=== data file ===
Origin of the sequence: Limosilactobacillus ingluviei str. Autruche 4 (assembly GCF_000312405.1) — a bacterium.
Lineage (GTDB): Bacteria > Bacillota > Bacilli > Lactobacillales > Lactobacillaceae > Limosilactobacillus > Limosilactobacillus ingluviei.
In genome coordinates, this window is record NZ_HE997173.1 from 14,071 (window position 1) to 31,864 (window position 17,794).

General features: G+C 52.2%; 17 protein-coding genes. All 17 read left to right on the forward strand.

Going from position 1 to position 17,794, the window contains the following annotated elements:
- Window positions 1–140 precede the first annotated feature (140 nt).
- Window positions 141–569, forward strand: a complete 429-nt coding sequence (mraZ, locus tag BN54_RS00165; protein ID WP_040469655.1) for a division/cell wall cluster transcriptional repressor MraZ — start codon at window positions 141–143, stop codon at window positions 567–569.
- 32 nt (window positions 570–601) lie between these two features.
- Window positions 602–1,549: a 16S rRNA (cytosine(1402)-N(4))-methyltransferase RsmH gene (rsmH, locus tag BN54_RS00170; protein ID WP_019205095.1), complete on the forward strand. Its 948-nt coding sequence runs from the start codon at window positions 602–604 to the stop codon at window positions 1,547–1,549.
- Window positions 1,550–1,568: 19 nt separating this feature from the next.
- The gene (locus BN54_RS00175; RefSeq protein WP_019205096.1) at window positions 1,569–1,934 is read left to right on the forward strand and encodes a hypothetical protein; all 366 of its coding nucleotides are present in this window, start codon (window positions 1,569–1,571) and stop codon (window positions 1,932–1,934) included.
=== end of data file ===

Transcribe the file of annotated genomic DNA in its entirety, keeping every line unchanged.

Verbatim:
Origin of the sequence: Limosilactobacillus ingluviei str. Autruche 4 (assembly GCF_000312405.1) — a bacterium.
Lineage (GTDB): Bacteria > Bacillota > Bacilli > Lactobacillales > Lactobacillaceae > Limosilactobacillus > Limosilactobacillus ingluviei.
In genome coordinates, this window is record NZ_HE997173.1 from 14,071 (window position 1) to 31,864 (window position 17,794).

General features: G+C 52.2%; 17 protein-coding genes. All 17 read left to right on the forward strand.

Going from position 1 to position 17,794, the window contains the following annotated elements:
- Window positions 1–140 precede the first annotated feature (140 nt).
- Window positions 141–569, forward strand: a complete 429-nt coding sequence (mraZ, locus tag BN54_RS00165; protein ID WP_040469655.1) for a division/cell wall cluster transcriptional repressor MraZ — start codon at window positions 141–143, stop codon at window positions 567–569.
- 32 nt (window positions 570–601) lie between these two features.
- Window positions 602–1,549: a 16S rRNA (cytosine(1402)-N(4))-methyltransferase RsmH gene (rsmH, locus tag BN54_RS00170; protein ID WP_019205095.1), complete on the forward strand. Its 948-nt coding sequence runs from the start codon at window positions 602–604 to the stop codon at window positions 1,547–1,549.
- Window positions 1,550–1,568: 19 nt separating this feature from the next.
- The gene (locus BN54_RS00175; RefSeq protein WP_019205096.1) at window positions 1,569–1,934 is read left to right on the forward strand and encodes a hypothetical protein; all 366 of its coding nucleotides are present in this window, start codon (window positions 1,569–1,571) and stop codon (window positions 1,932–1,934) included.